In northeastern Alabama, north of Muscadine where a quiet country road crosses Highway 78, there was a rundown biker bar by the side of the road. Outside was an old sign that read “Bikers Welcome.” It became something of a running joke between Jason Perez and me, that someday we would walk in, bikes on our shoulders, and order strawberry daiquiris. As an ex-Marine, it wasn’t like Jason was some willowy figure or hadn’t been in rough places. It is reflected the obvious point that there were two irreconcilable biker cultures in the world, and never the twain would meet.
Well, maybe not. Maybe in Kosovo. After all, there I was on one of the main streets of Prishtina,
riding in the dark just behind four Harleys, their riders in black leather jackets that read “Kosova Free Wolves” on the back. Behind me were about 140 cyclists, from young kids to teenage mountain bikers to old men, blowing whistles and yelling like it was a Mardi Gras rave on wheels. The motorcyclists were escorting us on a 10 km circuit through the city, slicing through traffic and blocking off sidestreets, until we ended up at Prishtina’s “bike-friendly café.”
The bike café was new, set in Dragodan just a short walk from our apartment, and had been opened in late July by its owners Vera and Arlind (“Lindi”). Lindi explained he had built most of the interior, from the brickwork to the tables and chairs. Knowing how most construction takes place in Kosovo (Dragodan is full of it), it was easy to believe. No one could buy this sort of look, not here. It was small, was out of the way, but seemed immediately successful with the locals, even those who didn’t care about the bicycling motifs. It also immediately became the jump-off point for all of our local weekend bike rides- 7:45am, just when the bakery delivered the fresh croissants.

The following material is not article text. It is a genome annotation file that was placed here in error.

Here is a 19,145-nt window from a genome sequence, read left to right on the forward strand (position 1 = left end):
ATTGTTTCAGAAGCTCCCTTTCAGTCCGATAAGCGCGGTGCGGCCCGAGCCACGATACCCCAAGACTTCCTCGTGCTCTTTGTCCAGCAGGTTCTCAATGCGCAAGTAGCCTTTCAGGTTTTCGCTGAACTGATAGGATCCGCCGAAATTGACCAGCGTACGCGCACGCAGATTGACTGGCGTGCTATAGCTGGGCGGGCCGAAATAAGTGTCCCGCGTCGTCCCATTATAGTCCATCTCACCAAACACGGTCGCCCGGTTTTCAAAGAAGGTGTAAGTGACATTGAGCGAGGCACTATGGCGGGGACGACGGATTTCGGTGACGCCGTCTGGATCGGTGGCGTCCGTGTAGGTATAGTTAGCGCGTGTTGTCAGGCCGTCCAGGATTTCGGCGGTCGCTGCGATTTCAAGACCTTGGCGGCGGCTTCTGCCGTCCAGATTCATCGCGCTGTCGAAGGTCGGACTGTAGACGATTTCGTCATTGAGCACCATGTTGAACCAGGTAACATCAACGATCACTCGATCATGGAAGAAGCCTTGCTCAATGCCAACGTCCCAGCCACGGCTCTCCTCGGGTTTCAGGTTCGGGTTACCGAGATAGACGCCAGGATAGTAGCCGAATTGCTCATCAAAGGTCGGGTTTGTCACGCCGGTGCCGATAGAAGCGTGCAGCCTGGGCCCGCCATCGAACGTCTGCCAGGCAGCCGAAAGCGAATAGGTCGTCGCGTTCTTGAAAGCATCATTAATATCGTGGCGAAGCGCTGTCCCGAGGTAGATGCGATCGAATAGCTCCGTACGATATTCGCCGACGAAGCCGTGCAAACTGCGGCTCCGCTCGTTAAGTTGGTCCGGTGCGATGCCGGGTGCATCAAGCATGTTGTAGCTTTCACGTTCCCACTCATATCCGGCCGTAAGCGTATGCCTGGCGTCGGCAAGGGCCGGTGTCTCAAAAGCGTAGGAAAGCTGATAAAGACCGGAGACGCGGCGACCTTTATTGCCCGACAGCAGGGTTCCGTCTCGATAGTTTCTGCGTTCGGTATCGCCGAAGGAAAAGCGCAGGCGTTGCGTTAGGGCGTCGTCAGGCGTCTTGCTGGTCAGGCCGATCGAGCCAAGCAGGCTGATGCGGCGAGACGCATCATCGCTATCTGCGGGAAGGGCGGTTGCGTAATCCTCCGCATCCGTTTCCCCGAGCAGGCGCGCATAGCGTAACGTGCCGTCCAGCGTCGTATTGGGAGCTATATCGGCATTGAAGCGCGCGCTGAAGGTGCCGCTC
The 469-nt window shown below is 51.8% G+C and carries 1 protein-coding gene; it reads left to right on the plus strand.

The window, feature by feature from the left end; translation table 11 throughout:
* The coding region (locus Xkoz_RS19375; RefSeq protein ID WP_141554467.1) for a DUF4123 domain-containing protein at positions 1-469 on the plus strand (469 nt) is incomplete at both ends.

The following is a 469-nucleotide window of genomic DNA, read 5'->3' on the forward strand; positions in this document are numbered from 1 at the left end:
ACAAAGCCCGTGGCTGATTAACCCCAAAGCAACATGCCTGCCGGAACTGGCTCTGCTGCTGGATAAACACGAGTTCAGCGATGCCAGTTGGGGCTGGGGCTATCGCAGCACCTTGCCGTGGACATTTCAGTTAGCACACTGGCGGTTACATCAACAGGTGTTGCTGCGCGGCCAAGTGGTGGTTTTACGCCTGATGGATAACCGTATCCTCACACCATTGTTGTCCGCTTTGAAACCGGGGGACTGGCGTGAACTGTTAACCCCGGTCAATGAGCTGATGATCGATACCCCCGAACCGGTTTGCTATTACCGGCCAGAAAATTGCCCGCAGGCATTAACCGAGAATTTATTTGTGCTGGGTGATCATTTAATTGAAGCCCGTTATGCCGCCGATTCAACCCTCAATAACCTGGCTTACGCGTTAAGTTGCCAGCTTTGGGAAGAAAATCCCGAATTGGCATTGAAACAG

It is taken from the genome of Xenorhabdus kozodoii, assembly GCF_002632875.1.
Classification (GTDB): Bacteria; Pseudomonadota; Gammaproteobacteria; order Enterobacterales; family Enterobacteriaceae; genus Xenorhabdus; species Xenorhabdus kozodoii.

But they HAD advertised it as the “bike friendly café.” so here, one August afternoon last year, the other biking culture appeared. I wasn’t on my bicycle that day, had just dropped by, and they are on the narrow street were ten particularly large motorcycles. In there, seated around a table on the deck, were ten particularly large motorcyclists. They fit in- why not? And considering how much beer they were drinking, why would Lindi even suggest their bikes were the wrong ones? Cyclists are horrible for cafes, quaffing a quick coffee and then off on the road, little else. It was funny seeing the motor gang there, but this being Kosovo, it wasn’t enough.
Lindi and Vera didn’t just want a café, they wanted to change Kosovo culture and attitudes toward cycling. While it was great that “real” cyclist came and parked our bikes at the café, we were considered the crazy ones. To counter that, why not be even crazier? So, in cooperation with a group called Critical Mass, they started organizing group bike rides at night, the idea being to get normal people out on normal bikes, and get them in the streets as a sort of cultural protest/demonstration/celebration.
Last fall, once a week for the chilly nights of October, large groups of cyclists went out in the streets. It was nothing more than a 12km loop through the downtown and back, but like with all things in the Balkans, being quiet and polite doesn’t change things.
The traffic is still crazy, we don’t see the motorcycle gangs that often, but the Bike Café is still about the best place in town.